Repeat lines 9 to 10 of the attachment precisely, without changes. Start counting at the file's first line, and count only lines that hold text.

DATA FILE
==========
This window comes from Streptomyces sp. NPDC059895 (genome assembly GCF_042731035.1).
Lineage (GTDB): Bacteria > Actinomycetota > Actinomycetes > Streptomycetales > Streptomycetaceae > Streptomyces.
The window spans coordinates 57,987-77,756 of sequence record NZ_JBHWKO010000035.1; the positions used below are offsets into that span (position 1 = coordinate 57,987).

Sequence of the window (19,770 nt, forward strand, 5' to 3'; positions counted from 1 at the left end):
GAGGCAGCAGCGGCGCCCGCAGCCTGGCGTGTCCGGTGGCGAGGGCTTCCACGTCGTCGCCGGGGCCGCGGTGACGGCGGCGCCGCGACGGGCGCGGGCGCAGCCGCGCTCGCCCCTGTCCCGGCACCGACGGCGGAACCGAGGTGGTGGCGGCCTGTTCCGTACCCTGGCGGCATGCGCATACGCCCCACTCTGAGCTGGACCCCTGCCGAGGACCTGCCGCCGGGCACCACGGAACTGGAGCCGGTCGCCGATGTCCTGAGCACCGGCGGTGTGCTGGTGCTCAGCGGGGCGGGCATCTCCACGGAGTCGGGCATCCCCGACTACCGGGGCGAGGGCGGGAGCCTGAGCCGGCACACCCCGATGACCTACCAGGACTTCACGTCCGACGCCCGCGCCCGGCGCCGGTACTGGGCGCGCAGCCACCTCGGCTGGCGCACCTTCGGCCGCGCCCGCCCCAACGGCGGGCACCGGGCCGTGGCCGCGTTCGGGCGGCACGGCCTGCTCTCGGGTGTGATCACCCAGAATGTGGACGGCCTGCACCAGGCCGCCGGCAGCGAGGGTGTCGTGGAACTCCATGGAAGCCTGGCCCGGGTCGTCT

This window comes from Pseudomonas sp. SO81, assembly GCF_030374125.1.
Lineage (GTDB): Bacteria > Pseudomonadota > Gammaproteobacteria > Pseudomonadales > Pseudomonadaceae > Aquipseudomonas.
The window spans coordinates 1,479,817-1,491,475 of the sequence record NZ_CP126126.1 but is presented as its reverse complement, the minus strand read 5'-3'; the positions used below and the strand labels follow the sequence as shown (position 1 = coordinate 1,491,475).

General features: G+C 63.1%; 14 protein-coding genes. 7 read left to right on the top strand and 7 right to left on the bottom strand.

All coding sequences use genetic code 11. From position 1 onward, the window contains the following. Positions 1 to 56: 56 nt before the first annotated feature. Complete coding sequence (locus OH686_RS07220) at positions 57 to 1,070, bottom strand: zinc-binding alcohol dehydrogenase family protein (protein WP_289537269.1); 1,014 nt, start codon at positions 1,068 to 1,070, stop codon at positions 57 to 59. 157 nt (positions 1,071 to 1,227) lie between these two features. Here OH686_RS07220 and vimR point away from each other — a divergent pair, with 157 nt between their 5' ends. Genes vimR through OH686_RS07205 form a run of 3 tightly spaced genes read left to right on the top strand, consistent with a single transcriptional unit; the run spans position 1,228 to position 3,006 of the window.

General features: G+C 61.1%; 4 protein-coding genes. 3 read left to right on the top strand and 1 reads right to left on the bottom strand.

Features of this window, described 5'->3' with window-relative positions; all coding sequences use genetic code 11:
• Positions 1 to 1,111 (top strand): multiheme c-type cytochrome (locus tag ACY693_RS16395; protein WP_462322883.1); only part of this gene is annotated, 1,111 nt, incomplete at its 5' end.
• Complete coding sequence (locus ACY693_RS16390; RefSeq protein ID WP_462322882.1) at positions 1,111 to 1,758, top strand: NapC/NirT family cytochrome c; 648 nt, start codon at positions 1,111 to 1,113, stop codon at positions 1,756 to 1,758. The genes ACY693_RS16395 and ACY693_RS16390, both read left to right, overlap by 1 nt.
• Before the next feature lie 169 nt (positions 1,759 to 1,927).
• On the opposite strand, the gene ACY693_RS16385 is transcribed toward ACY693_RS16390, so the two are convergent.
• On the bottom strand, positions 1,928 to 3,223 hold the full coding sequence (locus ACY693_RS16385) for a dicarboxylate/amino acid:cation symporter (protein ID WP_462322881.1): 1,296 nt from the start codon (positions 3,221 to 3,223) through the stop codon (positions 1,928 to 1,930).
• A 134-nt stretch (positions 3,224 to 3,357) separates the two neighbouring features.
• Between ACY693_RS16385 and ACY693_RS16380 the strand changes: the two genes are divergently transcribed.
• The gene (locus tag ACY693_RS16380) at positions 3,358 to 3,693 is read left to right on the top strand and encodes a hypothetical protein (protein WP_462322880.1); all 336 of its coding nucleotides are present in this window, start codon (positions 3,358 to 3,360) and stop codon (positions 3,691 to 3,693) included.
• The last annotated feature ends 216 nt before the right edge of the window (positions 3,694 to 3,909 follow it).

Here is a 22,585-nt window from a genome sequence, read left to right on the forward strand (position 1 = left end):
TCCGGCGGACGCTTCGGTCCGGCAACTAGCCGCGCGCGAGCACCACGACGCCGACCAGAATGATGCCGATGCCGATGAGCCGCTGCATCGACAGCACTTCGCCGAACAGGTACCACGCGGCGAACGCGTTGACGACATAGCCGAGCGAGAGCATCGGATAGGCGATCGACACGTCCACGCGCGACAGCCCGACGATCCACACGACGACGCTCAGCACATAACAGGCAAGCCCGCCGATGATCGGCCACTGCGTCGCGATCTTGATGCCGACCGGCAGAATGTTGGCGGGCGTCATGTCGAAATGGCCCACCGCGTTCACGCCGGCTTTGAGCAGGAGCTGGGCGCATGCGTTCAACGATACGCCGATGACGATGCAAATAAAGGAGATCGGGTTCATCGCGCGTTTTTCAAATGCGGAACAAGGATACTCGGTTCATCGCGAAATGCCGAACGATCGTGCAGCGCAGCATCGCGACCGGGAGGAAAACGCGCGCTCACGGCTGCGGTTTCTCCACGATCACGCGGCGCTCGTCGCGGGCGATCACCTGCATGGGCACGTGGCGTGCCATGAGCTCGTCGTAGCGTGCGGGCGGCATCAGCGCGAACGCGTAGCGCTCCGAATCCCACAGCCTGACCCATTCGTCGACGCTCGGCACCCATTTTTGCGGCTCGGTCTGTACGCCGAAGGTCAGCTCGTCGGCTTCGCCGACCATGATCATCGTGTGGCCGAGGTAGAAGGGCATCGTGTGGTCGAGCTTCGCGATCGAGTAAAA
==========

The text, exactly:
General features: G+C 63.1%; 14 protein-coding genes. 7 read left to right on the top strand and 7 right to left on the bottom strand.

All coding sequences use genetic code 11. From position 1 onward, the window contains the following. Positions 1 to 56: 56 nt before the first annotated feature. Complete coding sequence (locus OH686_RS07220) at positions 57 to 1,070, bottom strand: zinc-binding alcohol dehydrogenase family protein (protein WP_289537269.1); 1,014 nt, start codon at positions 1,068 to 1,070, stop codon at positions 57 to 59. 157 nt (positions 1,071 to 1,227) lie between these two features. Here OH686_RS07220 and vimR point away from each other — a divergent pair, with 157 nt between their 5' ends. Genes vimR through OH686_RS07205 form a run of 3 tightly spaced genes read left to right on the top strand, consistent with a single transcriptional unit; the run spans position 1,228 to position 3,006 of the window.